3. Grant Some Independence
After familiarizing yourself and your cat with safe and risky areas outside your home, it’s time to grant them a bit more freedom.
When both you and your cat feel comfortable, release the leash. It’s best to stay close to your cat, maintaining conversation and offering treats as usual. Pick them up occasionally to continue the routine and establish boundaries for how far they can wander.
While exploring, your cat may venture onto the sidewalk or try to jump over a fence. If this happens, here’s how to regain control:
- Gently warn your cat with a “no.”
- Encourage your cat back into the yard by gently guiding or picking them up and returning them to the designated area.
- Once they’re back where they should be, reward them with petting and a treat.
- If your cat doesn’t respond or return to the desired area, bring them inside immediately. Teach them that going outside is a privilege.
Stay close and attentive to your cat during this time. If they cross the line again, consistently repeat the process to reinforce the boundaries. Avoid using their name when redirecting them during outdoor training, as you want their name to be associated with positive experiences like treats, petting, and returning indoors.
Avoid allowing your cat to make too many mistakes, particularly during early training stages. When they come to you or return to the safe area, reward them with extra time outside. This demonstrates they’re testing boundaries but are willing to follow your guidance.
This phase may last a few days, but persisting is crucial if you want your cat to return home at night. If your cat consistently evades you when you attempt to pick them up, the training might not work for them, and you’ll need to decide whether to continue.
4. Transition to Off-Leash Exploration
Once you’re confident that your cat understands the rules and adheres to the designated areas, it’s time to let them roam off-leash. During this phase, keep a collar on your cat (ideally with a breakaway closure for safety) and attach a bell.
Maintain the same approach as in previous stages: reward your cat with treats and pets for good behavior and redirect them when they stray from the allowed area. Be firm with the rules. If your cat goes beyond the sidewalk and doesn’t respond to your call, bring them inside and try again later.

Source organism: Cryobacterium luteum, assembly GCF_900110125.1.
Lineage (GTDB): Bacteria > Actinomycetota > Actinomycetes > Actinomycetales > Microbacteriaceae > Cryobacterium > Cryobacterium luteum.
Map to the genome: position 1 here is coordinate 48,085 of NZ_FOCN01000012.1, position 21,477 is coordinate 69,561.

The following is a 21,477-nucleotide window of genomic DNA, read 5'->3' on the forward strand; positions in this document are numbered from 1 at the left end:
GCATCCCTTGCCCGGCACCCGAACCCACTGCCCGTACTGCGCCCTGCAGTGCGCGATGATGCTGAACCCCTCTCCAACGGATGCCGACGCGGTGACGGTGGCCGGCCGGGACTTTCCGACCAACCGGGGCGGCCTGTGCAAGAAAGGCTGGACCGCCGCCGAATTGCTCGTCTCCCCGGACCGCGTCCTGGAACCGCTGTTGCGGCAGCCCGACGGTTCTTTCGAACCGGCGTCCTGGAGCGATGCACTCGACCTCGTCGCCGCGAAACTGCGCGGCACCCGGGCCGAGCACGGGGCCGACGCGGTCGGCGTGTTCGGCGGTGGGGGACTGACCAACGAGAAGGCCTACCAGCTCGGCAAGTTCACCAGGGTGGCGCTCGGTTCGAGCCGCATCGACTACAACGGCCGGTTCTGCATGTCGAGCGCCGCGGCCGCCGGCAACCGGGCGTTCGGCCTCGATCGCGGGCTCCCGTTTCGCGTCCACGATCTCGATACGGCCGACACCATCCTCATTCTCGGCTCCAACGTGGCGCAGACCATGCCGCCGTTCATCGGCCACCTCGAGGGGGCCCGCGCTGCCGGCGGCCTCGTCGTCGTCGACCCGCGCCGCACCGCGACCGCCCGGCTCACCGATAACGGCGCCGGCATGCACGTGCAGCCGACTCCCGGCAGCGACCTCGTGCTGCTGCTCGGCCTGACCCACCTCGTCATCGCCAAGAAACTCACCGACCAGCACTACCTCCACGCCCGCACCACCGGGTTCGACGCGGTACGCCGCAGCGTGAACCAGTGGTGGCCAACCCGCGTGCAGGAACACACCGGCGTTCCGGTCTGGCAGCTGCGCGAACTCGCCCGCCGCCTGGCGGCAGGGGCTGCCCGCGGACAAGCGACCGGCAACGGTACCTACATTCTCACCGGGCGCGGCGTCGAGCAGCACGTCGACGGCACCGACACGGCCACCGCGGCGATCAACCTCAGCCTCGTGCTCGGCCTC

As your cat demonstrates their ability to follow the rules, allow them to explore more independently. Keep an eye on them, even if you’re out of their sight, and call them back if you see them crossing boundaries.
Consider involving your neighbors in the training process. When your cat begins to explore on their own, ask neighbors to gently shoo your cat away from their property or yard. This helps reinforce the idea that your cat should stay close to home, as they may not feel welcome in other areas. However, you can skip this step if you don’t mind your cat visiting a neighbor’s yard.
Over time, your cat will be able to explore independently, and you can gradually spend more time indoors. Like the previous stages, continue to increase the duration of your cat’s solo outdoor adventures.
Additional Tips for Encouraging Your Cat to Return Home at Night
The training process outlined above can be effective if you remain consistent and patient. While it takes time and dedication, it’s a worthwhile investment for your cat’s safety.
Here are a few more tips to help curb your cat’s nighttime wanderlust:
- Feed Your Cat Before Bedtime: Offer your cat a meal before bedtime to reduce their need to hunt for food during the night. This can also prevent them from waking you up early for breakfast.
- Provide Plenty of Toys: Ensure your cat has access to a variety of toys to keep them entertained indoors. Playing with toys simulates hunting behavior, satisfying their natural instincts. Automated toys are particularly useful for engaging your cat while you’re asleep.
- Neuter Your Cat: Having your cat neutered can help curb their desire to roam in search of mates. Male cats tend to roam farther than females, making this tip especially helpful for owners of adventurous tomcats. It’s never too late to neuter a cat, so consult with your veterinarian to learn more about the procedure.
Ensuring that your outdoor cat stays indoors during nighttime is a smart choice, as there are numerous potential dangers that come with the darkness. While cats have a natural tendency to explore during dusk and dawn, proper training can help them return home safely.
Training a cat to come indoors at night might be a time-consuming and challenging process, but the end result is worth it to keep your feline friend safe and content. It’s essential to be patient and understand that both you and your cat may make mistakes along the way. Simply review the process and continue moving forward.
Always let your cat out before dinnertime and make sure to provide them with their meal when they return at the desired time. With consistent training, your outdoor cat will learn to come home for dinner each night!
Becca The Crazy Cats Lady is an experienced and knoweldgeable cat owner with years of experience caring for a multi-cat household. She curates, writes and shares cat content at https://CrazyCatsLady.com.